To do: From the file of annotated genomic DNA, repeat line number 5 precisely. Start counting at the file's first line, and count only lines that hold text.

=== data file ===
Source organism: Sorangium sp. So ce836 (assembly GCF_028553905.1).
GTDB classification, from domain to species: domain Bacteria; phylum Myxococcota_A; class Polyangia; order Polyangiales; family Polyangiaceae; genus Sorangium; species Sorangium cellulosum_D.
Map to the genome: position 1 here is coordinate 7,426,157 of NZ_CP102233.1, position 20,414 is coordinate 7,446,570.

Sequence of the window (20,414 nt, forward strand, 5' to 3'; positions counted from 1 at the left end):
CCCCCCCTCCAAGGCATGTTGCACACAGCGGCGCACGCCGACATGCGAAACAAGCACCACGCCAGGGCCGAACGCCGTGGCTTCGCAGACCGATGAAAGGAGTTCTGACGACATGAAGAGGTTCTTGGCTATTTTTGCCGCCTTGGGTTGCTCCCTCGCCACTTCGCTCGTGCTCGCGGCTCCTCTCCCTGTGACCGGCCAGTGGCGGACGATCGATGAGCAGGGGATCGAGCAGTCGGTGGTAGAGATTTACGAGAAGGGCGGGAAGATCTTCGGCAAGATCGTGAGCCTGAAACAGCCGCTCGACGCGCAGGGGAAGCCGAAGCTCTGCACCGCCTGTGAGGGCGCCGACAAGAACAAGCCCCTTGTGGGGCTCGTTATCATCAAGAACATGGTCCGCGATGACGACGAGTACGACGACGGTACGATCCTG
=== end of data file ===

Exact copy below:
CCCCCCCTCCAAGGCATGTTGCACACAGCGGCGCACGCCGACATGCGAAACAAGCACCACGCCAGGGCCGAACGCCGTGGCTTCGCAGACCGATGAAAGGAGTTCTGACGACATGAAGAGGTTCTTGGCTATTTTTGCCGCCTTGGGTTGCTCCCTCGCCACTTCGCTCGTGCTCGCGGCTCCTCTCCCTGTGACCGGCCAGTGGCGGACGATCGATGAGCAGGGGATCGAGCAGTCGGTGGTAGAGATTTACGAGAAGGGCGGGAAGATCTTCGGCAAGATCGTGAGCCTGAAACAGCCGCTCGACGCGCAGGGGAAGCCGAAGCTCTGCACCGCCTGTGAGGGCGCCGACAAGAACAAGCCCCTTGTGGGGCTCGTTATCATCAAGAACATGGTCCGCGATGACGACGAGTACGACGACGGTACGATCCTG